4. If Netanyahu and Gantz cannot agree between themselves on a process of coalition building, Rivlin will indeed face a complex choice. Neither would-be prime minister has majority support or a clear path to a coalition. Fifty-five MKs (from Likud, Shas, United Torah Judaism and Yemina) have recommended Netanyahu as prime minister, compared to 54 for Gantz (from Blue and White, Labor-Gesher, the Democratic Camp, and 10 of the 13 Arab MKs from the Joint List). By that measure, Rivlin could opt to give Netanyahu the first shot at mustering a majority. But Blue and White party has 33 seats, compared to 31 for Likud. So that favors Gantz.

In 1984, when elections also produced political deadlock, the Labor Alignment had 44 seats to Likud’s 41, and the Alignment’s leader Shimon Peres took the first two years as prime minister, before the role rotated to Likud’s Shamir.

5. While both Netanyahu and Gantz have professed to seeking a unity arrangement, Netanyahu and his ultra-Orthodox and right-wing allies have also agreed to negotiate as a single bloc, prompting Blue and White to dismiss his unity overtures as disingenuous spin. Gantz, for his part, while seeking to partner with Likud, has said he will do so only when it has ditched Netanyahu.

Gantz also initiated a meeting earlier Monday with Liberman, and is said in some unsourced Hebrew media reports to be so closely coordinated with the Yisrael Beytenu leader as to have already begun discussing the distribution of ministerial posts. Netanyahu blames Liberman for precipitating these elections, by refusing to join his coalition after April’s vote, and now routinely disparages his former ally as a man of the left. And Liberman has said he will not sit in a coalition with the ultra-Orthodox parties to whom Netanyahu is bound.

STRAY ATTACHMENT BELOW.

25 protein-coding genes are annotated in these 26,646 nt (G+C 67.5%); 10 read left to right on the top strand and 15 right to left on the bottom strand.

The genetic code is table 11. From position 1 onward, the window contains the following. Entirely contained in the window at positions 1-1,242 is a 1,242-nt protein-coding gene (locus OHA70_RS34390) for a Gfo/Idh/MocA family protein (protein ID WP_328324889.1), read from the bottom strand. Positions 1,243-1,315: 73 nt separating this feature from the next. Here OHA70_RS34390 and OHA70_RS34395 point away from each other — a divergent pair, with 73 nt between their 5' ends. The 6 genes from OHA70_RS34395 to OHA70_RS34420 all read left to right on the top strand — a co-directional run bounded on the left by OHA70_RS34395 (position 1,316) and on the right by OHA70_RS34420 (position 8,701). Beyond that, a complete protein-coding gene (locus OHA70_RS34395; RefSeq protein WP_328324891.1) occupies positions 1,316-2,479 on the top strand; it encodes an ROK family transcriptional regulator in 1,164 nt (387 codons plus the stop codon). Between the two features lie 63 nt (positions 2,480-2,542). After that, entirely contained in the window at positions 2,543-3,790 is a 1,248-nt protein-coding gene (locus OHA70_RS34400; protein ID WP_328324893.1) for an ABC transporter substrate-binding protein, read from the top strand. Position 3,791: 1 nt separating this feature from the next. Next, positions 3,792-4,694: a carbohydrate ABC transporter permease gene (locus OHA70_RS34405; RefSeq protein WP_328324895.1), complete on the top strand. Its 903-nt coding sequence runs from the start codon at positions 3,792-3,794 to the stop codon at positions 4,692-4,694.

If Rivlin can somehow cut through those and other complexities, and foster a Netanyahu-Gantz partnership, he will be a true political magician.

6. Adding to the scale of the president’s task is the fact that he has a famously difficult relationship with Netanyahu. Rivlin is a former Likud MK and Knesset speaker whom Netanyahu sought to prevent becoming president, and who has repeatedly, if implicitly, criticized Netanyahu for his divisive political tactics. The “bad blood” between the two runs so thick, one political analyst noted in a TV report Monday night, that Netanyahu will be inclined “to think of any proposal from Rivlin as aimed to bring about the end of his career.”

7. TV reports as the triumvirate met on Monday raised all kinds of speculative notions about how a Netanyahu-Gantz rotation of the prime ministership might work, including one under which Netanyahu would serve as prime minister first, with the obligation to step down if he is indicted in any of the corruption cases against him. But such thinking assumes their readiness to defy expectation and agree to a partnership.

It is far more likely that for all of Rivlin’s efforts, each will still insist on trying to build a government without the other, though they themselves may not yet have decided whether it is smarter to take the first shot at such an effort, or hold back and wait for their rival to, hopefully, fail.

Thus Rivlin, forced to make his Solomonic decision, may be choosing between two candidates who may not have figured out if they even want to be chosen.